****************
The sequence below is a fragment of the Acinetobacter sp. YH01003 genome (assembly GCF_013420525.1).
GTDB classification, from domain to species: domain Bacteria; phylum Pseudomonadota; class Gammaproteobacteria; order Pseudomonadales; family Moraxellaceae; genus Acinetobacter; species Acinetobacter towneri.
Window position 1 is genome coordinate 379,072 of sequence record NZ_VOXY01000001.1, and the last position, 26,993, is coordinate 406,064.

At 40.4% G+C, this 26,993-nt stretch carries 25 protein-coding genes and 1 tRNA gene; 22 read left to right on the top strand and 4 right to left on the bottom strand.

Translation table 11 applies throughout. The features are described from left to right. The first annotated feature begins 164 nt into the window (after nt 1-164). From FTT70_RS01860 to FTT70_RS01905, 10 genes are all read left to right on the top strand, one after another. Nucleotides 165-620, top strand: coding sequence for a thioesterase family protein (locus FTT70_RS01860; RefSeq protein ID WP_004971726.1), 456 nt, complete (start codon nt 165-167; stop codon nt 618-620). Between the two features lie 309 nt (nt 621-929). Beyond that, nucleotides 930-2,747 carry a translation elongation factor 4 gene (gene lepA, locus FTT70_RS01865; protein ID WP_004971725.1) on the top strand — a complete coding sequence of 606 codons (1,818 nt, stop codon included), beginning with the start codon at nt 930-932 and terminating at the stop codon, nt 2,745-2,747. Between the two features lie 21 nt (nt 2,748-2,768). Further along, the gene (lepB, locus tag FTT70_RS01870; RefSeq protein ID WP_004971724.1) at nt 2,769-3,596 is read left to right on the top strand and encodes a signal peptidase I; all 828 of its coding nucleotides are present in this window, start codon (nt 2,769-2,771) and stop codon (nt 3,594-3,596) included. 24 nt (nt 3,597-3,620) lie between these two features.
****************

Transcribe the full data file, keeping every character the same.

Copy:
The sequence below is a fragment of the Acinetobacter sp. YH01003 genome (assembly GCF_013420525.1).
GTDB classification, from domain to species: domain Bacteria; phylum Pseudomonadota; class Gammaproteobacteria; order Pseudomonadales; family Moraxellaceae; genus Acinetobacter; species Acinetobacter towneri.
Window position 1 is genome coordinate 379,072 of sequence record NZ_VOXY01000001.1, and the last position, 26,993, is coordinate 406,064.

At 40.4% G+C, this 26,993-nt stretch carries 25 protein-coding genes and 1 tRNA gene; 22 read left to right on the top strand and 4 right to left on the bottom strand.

Translation table 11 applies throughout. The features are described from left to right. The first annotated feature begins 164 nt into the window (after nt 1-164). From FTT70_RS01860 to FTT70_RS01905, 10 genes are all read left to right on the top strand, one after another. Nucleotides 165-620, top strand: coding sequence for a thioesterase family protein (locus FTT70_RS01860; RefSeq protein ID WP_004971726.1), 456 nt, complete (start codon nt 165-167; stop codon nt 618-620). Between the two features lie 309 nt (nt 621-929). Beyond that, nucleotides 930-2,747 carry a translation elongation factor 4 gene (gene lepA, locus FTT70_RS01865; protein ID WP_004971725.1) on the top strand — a complete coding sequence of 606 codons (1,818 nt, stop codon included), beginning with the start codon at nt 930-932 and terminating at the stop codon, nt 2,745-2,747. Between the two features lie 21 nt (nt 2,748-2,768). Further along, the gene (lepB, locus tag FTT70_RS01870; RefSeq protein ID WP_004971724.1) at nt 2,769-3,596 is read left to right on the top strand and encodes a signal peptidase I; all 828 of its coding nucleotides are present in this window, start codon (nt 2,769-2,771) and stop codon (nt 3,594-3,596) included. 24 nt (nt 3,597-3,620) lie between these two features.